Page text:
REVIEW: Organic Farming: Policies and prospects
Learning from the EU
A summary of Europe's organic farming policy climate

Reviewed by Laura Sayre

Details:

Organic Farming: Policies and prospects

Stephen Dabbert, Anna Maria Häring, and Raffaele Zanoli Zed Books, 2004; ISBN 1-84277-327-5; 169 pp; $22.50

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August 31, 2004: Organic Farming: Policies and prospects is basically a report in book form: a relatively short, readable text rounded out with a glossary, lots of tables and charts, and an appendix of organizations working on organic farming issues in European Union countries. This is not a criticism, however—it's nice to get reports in book form occasionally, especially on a subject like organic ag policy, which is shifting so rapidly that experts in the field rarely have the opportunity to digest their data and observations and get them into a form accessible to those beyond the range of government printing offices.

The three authors of this report are definitely experts: Stephen Dabbert is dean of the faculty of agriculture at the University of Hohenheim in Stuttgart, Germany, and an advisor to the EU Commission on organic farming issues; Anna Maria Häring wrote a Ph.D. thesis on EU agricultural policy and organic farming and is now a researcher at the Institute of Farm Economics at the University of Hohenheim; Raffaele Zanoli is a professor of Agro-Food Marketing at the Polytechnic University of Marche, Italy, and leader of European organic farming research efforts.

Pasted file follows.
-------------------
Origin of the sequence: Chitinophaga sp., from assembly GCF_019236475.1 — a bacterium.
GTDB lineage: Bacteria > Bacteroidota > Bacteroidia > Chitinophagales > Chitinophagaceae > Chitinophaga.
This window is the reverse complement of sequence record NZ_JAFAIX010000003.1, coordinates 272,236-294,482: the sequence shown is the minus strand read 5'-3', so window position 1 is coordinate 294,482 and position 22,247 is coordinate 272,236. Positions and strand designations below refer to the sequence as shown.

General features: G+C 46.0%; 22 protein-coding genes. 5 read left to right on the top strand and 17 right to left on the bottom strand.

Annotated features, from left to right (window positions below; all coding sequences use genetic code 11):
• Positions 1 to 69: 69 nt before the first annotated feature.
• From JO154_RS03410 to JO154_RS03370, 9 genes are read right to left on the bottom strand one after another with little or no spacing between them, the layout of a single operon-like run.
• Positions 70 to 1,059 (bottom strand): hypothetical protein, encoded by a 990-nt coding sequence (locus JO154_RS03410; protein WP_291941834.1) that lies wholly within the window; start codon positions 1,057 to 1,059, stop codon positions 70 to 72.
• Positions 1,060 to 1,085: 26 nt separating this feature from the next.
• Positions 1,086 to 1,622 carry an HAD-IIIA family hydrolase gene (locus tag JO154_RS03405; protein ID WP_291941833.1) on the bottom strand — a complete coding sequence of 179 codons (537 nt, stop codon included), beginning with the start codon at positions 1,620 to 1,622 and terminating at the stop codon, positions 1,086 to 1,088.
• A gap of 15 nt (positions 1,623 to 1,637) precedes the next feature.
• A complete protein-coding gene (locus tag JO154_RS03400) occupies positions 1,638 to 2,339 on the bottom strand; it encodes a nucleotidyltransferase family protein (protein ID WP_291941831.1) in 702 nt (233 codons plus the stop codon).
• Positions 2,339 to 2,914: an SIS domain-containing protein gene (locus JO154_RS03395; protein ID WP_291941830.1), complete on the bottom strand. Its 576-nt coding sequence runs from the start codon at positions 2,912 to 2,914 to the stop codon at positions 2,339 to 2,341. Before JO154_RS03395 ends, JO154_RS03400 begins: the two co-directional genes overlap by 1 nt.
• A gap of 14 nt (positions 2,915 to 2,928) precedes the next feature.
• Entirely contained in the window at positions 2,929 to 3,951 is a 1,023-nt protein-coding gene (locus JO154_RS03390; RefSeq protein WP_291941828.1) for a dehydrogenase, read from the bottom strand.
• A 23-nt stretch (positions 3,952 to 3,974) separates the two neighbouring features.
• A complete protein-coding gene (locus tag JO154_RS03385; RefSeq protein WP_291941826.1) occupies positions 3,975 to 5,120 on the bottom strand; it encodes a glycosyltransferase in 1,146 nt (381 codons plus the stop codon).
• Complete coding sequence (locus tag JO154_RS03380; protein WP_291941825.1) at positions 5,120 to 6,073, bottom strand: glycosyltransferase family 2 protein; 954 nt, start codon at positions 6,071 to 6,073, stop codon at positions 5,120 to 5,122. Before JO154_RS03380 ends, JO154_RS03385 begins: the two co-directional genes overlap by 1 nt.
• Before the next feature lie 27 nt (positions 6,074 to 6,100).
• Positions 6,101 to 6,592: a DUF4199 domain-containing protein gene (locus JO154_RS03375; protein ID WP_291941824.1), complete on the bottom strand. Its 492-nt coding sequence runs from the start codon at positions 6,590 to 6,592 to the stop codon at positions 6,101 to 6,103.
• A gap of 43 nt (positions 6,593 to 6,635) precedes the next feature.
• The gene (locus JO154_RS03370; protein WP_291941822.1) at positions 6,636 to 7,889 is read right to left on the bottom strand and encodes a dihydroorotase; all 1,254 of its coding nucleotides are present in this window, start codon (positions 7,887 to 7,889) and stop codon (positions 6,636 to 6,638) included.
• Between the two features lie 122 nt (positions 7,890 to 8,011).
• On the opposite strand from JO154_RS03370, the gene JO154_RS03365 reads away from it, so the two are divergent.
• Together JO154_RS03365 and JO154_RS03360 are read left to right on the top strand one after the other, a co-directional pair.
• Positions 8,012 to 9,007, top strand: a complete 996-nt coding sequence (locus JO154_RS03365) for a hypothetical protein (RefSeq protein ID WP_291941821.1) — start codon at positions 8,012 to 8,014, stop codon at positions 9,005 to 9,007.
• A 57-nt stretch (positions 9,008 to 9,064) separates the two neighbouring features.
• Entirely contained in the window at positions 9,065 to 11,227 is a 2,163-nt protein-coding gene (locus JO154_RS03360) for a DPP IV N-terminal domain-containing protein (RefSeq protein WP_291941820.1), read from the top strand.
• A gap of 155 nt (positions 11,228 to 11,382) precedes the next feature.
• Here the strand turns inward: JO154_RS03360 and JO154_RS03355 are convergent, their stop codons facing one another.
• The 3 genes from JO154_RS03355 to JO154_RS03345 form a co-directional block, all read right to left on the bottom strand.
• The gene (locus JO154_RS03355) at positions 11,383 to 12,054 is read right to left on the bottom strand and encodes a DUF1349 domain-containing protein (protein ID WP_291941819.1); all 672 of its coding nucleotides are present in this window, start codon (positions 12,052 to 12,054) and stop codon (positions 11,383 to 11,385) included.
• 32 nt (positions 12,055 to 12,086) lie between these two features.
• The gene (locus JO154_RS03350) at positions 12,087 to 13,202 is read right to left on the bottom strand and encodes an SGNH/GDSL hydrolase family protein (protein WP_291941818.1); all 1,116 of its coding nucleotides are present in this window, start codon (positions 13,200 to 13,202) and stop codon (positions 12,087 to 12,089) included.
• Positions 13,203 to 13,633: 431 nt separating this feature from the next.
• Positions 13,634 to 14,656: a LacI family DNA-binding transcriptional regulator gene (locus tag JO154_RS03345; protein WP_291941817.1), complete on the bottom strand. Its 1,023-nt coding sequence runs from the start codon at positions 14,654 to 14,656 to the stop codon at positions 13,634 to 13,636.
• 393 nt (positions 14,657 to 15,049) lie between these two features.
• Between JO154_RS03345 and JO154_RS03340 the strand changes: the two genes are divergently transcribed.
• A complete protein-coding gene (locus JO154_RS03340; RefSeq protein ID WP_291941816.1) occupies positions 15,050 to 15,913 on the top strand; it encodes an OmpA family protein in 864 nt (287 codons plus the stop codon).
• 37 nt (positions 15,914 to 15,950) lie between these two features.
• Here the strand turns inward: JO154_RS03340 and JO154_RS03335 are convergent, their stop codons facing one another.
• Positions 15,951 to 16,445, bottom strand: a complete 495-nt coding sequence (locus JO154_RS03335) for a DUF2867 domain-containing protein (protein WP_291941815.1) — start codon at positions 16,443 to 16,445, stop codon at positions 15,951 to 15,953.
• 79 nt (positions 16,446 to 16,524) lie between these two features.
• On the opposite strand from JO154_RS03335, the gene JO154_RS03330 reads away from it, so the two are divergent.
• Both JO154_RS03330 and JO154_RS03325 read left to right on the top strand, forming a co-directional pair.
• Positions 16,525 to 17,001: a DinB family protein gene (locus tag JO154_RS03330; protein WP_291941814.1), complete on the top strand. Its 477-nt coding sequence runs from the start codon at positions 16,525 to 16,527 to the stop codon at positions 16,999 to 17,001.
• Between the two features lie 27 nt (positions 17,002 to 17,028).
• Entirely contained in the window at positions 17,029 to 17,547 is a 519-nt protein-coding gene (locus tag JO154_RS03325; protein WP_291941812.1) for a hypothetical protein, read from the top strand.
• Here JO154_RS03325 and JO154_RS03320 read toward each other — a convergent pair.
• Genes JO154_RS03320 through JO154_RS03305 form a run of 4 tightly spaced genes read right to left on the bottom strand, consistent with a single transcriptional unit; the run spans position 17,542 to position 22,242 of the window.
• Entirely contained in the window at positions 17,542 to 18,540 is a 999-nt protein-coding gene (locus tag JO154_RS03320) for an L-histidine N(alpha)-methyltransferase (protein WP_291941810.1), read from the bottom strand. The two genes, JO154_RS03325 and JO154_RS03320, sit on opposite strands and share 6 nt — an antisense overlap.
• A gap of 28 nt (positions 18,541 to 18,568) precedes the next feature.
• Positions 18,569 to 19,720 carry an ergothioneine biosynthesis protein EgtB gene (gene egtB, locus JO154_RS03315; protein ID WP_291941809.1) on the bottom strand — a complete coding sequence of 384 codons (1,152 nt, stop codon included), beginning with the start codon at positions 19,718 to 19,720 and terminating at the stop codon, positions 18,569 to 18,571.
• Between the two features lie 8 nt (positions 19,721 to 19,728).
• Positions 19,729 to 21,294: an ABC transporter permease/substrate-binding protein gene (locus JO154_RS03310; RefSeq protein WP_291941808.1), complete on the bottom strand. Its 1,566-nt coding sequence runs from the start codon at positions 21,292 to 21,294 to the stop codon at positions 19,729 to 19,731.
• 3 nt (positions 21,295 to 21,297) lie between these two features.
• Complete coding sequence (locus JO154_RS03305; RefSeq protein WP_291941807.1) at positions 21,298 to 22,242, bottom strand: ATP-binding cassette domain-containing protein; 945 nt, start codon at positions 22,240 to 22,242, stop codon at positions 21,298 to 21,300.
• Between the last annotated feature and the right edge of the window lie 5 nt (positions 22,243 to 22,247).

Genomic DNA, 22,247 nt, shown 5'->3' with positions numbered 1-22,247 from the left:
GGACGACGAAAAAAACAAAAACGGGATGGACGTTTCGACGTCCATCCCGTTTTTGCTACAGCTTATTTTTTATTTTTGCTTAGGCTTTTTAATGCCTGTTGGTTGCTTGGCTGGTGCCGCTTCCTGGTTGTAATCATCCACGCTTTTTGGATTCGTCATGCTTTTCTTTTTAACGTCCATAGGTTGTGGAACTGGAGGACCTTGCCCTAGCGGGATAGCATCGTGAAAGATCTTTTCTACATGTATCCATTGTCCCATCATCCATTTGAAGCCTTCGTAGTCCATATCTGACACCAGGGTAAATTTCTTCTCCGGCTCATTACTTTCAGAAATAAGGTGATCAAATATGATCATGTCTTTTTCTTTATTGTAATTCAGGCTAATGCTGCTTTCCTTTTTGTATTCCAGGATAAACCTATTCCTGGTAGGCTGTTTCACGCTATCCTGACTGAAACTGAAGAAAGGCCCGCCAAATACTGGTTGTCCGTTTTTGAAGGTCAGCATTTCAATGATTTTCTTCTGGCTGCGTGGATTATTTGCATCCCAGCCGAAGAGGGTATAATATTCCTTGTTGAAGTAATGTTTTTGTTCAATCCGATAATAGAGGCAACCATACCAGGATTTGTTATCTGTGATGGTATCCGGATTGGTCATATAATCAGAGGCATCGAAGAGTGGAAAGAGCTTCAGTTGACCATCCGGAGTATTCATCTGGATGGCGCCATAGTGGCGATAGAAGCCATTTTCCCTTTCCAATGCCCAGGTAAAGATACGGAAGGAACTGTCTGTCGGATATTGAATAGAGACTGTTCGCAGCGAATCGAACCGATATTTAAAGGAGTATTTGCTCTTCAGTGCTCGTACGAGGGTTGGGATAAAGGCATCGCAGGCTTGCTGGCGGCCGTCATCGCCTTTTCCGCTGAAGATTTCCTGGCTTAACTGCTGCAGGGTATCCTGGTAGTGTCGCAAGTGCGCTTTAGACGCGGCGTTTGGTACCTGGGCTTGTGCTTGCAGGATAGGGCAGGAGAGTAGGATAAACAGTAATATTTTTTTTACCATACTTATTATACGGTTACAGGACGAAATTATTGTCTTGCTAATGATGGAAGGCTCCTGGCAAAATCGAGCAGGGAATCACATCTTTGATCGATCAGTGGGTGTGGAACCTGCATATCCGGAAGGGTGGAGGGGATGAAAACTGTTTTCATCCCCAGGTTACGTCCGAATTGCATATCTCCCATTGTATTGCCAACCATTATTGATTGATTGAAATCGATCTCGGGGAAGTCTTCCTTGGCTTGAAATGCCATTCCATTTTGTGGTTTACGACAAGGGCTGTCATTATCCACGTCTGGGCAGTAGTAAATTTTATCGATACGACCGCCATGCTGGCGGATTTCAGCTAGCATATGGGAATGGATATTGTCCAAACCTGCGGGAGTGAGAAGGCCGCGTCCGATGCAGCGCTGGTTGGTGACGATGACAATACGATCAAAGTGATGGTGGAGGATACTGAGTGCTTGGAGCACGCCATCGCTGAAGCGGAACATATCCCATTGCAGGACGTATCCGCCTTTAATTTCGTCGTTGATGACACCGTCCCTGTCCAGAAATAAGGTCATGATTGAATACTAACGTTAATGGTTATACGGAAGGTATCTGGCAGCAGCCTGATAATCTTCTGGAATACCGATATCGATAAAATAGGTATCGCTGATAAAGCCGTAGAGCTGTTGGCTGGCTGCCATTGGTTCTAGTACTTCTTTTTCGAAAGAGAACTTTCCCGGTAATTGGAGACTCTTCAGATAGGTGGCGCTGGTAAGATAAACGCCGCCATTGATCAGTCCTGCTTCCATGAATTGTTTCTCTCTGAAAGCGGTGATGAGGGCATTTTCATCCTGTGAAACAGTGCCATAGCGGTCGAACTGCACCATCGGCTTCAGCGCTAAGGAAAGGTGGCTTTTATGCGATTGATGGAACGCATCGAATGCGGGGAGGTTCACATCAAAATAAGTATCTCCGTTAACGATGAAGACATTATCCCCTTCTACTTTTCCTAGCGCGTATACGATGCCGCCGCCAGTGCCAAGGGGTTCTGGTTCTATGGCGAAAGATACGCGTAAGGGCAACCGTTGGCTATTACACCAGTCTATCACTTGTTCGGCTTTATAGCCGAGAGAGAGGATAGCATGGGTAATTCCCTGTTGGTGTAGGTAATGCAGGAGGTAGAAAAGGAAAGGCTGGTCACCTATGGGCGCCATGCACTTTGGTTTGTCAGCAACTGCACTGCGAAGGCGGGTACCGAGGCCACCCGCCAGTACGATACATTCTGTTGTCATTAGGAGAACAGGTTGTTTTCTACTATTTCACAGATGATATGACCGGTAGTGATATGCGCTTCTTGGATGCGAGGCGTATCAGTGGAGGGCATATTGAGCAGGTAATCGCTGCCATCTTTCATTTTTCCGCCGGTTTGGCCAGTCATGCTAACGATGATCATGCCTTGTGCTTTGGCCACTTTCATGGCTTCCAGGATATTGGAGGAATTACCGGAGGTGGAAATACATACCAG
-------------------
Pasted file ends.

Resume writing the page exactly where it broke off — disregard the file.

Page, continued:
In broad outline, the trio's message is an obvious one: as the United States and other countries around the world endeavor to increase their numbers of organic farmers and acres under organic management, they would do well to pay attention to lessons emerging from the European Union. The 1992 Common Agricultural Policy reforms included a series of so-called 'agri-environmental' measures which channeled support to organic farming, and while implementation and funding levels varied by country, in some cases government subsidies for conversions to organic were substantial. Over a decade later, questions are forming: has government support for conversions translated into more organic farmers? will those newly converted farms remain organic when and if subsidies are withdrawn? how have incentive programs impacted organic price premiums? how are supply of and demand for different organic farm products distributed across the EU member states?

Of course, the patterns of organic food and farming in the EU depend on many factors besides state support. Some of these which the authors discuss include labeling schemes and public recognition of organic labels; characteristics of the food distribution chain, such as major supermarket chains' interest in stocking organic food items; food scares, such as the BSE outbreaks of recent years; and broader geographical factors such as farmland quality and prevailing farm size. Dabbert, Häring and Zanoli cite a number of studies showing that within European countries, organic farming has been most successful in "disadvantaged rural areas," meaning areas with lower land values, more pasturing and less intensive arable production (13).